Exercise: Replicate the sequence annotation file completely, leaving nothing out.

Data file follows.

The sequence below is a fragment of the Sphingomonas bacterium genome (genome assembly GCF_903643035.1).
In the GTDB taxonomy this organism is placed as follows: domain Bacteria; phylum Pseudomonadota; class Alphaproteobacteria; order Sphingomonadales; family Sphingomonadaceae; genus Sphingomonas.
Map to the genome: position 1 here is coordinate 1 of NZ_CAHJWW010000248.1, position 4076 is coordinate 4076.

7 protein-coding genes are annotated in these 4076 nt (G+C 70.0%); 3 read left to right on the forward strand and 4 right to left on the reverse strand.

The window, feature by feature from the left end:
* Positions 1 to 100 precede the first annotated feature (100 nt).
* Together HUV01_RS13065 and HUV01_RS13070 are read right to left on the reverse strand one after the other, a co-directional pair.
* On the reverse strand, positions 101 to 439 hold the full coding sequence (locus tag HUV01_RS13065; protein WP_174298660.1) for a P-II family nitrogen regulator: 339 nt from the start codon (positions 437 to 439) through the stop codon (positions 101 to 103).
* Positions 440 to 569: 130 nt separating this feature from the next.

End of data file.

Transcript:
The sequence below is a fragment of the Sphingomonas bacterium genome (genome assembly GCF_903643035.1).
In the GTDB taxonomy this organism is placed as follows: domain Bacteria; phylum Pseudomonadota; class Alphaproteobacteria; order Sphingomonadales; family Sphingomonadaceae; genus Sphingomonas.
Map to the genome: position 1 here is coordinate 1 of NZ_CAHJWW010000248.1, position 4076 is coordinate 4076.

7 protein-coding genes are annotated in these 4076 nt (G+C 70.0%); 3 read left to right on the forward strand and 4 right to left on the reverse strand.

The window, feature by feature from the left end:
* Positions 1 to 100 precede the first annotated feature (100 nt).
* Together HUV01_RS13065 and HUV01_RS13070 are read right to left on the reverse strand one after the other, a co-directional pair.
* On the reverse strand, positions 101 to 439 hold the full coding sequence (locus tag HUV01_RS13065; protein WP_174298660.1) for a P-II family nitrogen regulator: 339 nt from the start codon (positions 437 to 439) through the stop codon (positions 101 to 103).
* Positions 440 to 569: 130 nt separating this feature from the next.